Biologists from China and the United States have created a synthetic bacterium, similar in its properties to the ancestors of mitochondria – the main “power stations” in human cells, other animals, as well as fungi and plants. The results of experiments with them were presented in the journal PNAS.
“These artificial organisms will allow us to test two key theories describing the evolution of life – the transition from the RNA world to the DNA world, and how the ancestors of multicellular animals appeared. They allow us to look for answers to those evolutionary questions that in the past were considered intractable, “said Peter Schultz of the Scripps Institute in La Jolla (USA).
According to modern concepts, eukaryotes – complex cells with a detached nucleus and a full “set” of other organelles – appeared as a result of their ancestors’ assimilation “of various bacteria and archaea. A characteristic example of this process is the mitochondria – cellular “energy stations”, synthesizing the main “energy currency” of cells – the ATP molecule.
They are separated from the rest of the cell by a double membrane, similar to the membrane of the bacteria, and also have their own DNA and protein synthesis system. The organs of photosynthesis of plants and algae – chloroplasts – have a similar nature. The “taming” of mitochondria, as biologists believe today, was a key step in the evolution of our unicellular ancestors.
Since mitochondria play a crucial role in the life of cells and humans, and all other eukaryotes, many scientists today believe that this “taming” occurred at the very first stages of the evolution of multicellular living beings, even before the ancestors of protozoa, animals, fungi and plants.
Schultz and his colleagues created the first “tool” that allows you to check whether this is the case and understand how bacteria could penetrate and survive inside the cells of our oldest ancestors. To do this, they radically processed the DNA of ordinary Escherichia coli, inserting the ATP synthesis genes into it and throwing out all the “excess”, and also making the bacterium dependent on the intake of certain nutrients from the host cell.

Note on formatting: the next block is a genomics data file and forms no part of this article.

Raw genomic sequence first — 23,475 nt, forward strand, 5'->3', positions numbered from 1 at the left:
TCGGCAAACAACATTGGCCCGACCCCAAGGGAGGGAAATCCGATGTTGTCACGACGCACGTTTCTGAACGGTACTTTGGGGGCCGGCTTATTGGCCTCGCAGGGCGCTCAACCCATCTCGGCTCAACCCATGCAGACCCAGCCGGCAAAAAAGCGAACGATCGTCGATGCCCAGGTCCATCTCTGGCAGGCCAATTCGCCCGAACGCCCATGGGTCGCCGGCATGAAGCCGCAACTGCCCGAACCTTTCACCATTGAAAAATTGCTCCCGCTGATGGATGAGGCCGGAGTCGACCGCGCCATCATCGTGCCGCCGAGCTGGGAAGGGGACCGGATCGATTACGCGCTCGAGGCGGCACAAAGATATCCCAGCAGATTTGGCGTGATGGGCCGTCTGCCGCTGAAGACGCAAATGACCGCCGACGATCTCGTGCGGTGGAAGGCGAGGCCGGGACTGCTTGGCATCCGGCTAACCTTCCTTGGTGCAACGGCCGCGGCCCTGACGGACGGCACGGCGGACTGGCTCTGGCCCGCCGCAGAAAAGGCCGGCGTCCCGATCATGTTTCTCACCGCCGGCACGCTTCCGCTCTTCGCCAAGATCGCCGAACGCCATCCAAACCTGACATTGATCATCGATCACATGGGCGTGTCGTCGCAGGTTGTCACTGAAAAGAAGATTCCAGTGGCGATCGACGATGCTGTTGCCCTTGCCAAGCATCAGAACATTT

Cell Mutual Aid
In particular, this synthetic “mitochondria” could not independently produce vitamin B1, which is critical for the survival and reproduction of microbes, and also a number of other critically important genes were missing from its genome.
In addition, its envelope was modified in such a way that such bacteria became invisible to the innate immune system of the “owners”, but at the same time unable to live independently in the external environment.
Scientists inserted these “intestinal bacilli” into yeast cells that had undergone similar changes — their mitochondria were irreversibly damaged, which effectively deprived them of ATP inflow and condemned to stagnation or death. Accordingly, the way out of this situation, if the theory of the “taming” of mitochondria is correct, should be their new “cohabitants”.
As it turned out, this was indeed the case – the appearance of microbes inside the yeast cells revived them and allowed them to begin the breeding cycle, carrying together a part of the new “mitochondria”. In general, scientists have not found any problems with the work of their synthetic “ATP factories” for more than 40 divisions of yeast, which indicates the viability of this approach in studying the evolution of life.
In the near future, genetics plan to even more “clear” the genome of Escherichia coli, gradually bringing it closer to real mitochondria. New experiments, as Schulz and his colleagues hope, will help us to understand when and how our ancestors learned this symbiosis.